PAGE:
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5 Teen Driving Safety Tips

Teenagers throughout the country look forward to obtaining their driver’s license and earning the freedom to be independently mobile. Unfortunately, car accidents are the second-leading cause of death among U.S. teens, according to the Centers for Disease Control and Prevention (CDC)

The Insurance Institute for Highway Safety (IIHS) reported that 2,375 teenagers between the ages of 13 and 19 years old were killed in traffic collisions in 2019. The National Highway Traffic Safety Administration (NHTSA) said approximately 297,000 teenage drivers were injured in 2018. 

Since teenagers generally do not have the same driving experience and education compared to their older counterparts, they do not often drive defensively. Additionally, they tend to speed, get easily distracted, fail to consistently check their surroundings, and engage in drunk or drowsy driving. 

If you are a teen driver or a parent of one, the following are safety tips to help yourself or your child avoid being involved in a serious crash according to Bankrate:

  1. Avoid using smartphones – Whether you need to call or text someone, or use an app such as Google Maps or Spotify during a trip, cellphones are one of the most common types of distractions while driving. Using your smartphone on the road can take your hands away from the steering wheel, your eyes away from the road, and your attention away from the main task of safely operating your vehicle. Parents must ensure their teenagers never use their cellphones when driving or even install restrictions to prevent their children from using them. 

  1. Limit interaction with passengers – Another common distraction is other occupants in the vehicle. Studies indicate that teen drivers with passengers are 30 percent more likely to be involved in an accident. Teen drivers should avoid getting involved in an engaging conversation while driving, as well as limit the number of occupants or drive solo.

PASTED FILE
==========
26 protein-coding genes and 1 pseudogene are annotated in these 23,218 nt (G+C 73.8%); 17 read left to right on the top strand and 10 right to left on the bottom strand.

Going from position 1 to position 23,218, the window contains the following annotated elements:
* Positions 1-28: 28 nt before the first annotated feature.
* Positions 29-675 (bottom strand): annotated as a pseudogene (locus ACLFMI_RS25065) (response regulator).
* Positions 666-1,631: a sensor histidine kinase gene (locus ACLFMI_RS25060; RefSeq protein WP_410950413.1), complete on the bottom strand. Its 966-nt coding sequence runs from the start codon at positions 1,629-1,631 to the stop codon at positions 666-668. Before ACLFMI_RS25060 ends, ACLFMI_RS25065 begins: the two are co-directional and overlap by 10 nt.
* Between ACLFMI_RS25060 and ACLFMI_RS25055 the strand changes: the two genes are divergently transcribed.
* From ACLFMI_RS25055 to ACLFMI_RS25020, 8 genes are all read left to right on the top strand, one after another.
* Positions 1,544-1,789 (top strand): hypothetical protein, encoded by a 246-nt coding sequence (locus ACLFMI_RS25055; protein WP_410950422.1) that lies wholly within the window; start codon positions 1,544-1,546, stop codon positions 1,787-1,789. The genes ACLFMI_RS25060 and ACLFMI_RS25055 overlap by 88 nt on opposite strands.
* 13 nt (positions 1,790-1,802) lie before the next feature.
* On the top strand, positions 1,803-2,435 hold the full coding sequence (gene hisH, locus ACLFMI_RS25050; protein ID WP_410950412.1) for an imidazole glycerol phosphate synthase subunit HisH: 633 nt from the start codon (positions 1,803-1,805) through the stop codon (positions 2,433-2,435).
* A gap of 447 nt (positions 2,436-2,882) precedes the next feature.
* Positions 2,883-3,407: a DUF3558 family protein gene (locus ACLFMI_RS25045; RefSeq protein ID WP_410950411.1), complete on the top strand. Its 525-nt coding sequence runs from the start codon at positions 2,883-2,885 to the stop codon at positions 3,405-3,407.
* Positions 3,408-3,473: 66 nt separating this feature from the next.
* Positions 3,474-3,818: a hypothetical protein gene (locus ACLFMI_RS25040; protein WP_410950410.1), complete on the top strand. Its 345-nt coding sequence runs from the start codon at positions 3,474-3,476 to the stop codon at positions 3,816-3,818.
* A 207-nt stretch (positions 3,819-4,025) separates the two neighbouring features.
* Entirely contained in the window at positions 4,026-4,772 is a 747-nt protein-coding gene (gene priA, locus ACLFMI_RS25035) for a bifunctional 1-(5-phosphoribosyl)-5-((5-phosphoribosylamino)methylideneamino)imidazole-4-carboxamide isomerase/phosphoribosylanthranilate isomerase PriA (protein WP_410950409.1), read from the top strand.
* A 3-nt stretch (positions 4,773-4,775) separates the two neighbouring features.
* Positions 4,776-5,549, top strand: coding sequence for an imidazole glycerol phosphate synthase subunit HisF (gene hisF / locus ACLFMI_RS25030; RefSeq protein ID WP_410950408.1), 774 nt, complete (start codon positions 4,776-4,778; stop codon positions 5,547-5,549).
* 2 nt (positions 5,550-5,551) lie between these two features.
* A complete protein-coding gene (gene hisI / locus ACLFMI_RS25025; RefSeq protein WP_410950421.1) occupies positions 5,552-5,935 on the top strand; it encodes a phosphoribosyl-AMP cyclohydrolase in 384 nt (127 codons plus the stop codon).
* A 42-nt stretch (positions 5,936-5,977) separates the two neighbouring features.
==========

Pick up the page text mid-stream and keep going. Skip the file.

1. Teach teens about their vehicle – Parents should help their teenagers familiarize themselves with important vehicle controls and features, so they can be comfortable using them. Show them where the turn signals are located, how to adjust their mirrors and seats, where their hazard lights and windshield wipers are located, and other vital functions. 

  1. Choose a safer vehicle – Most teens drive older-model vehicles that are either handed down or bought used. However, these cars do not possess the latest safety technology to increase their ability to avoid a collision. In addition, teens may also opt for larger vehicles because they provide more protection. 

  1. Enroll in defensive driving courses – Teens can expand their driving knowledge by participating in a state-approved program that includes both in-class and behind-the-wheel training to improve their skills and prepare them for real-life situations. Online courses are available as well. 

If you have been injured in a car accident in Colorado or Eastern Utah, contact Doehling Law today at (970) 292-7171 for a free consultation. We have offices in Grand Junction, Montrose, Crested Butte, Aspen, and Glenwood Springs.

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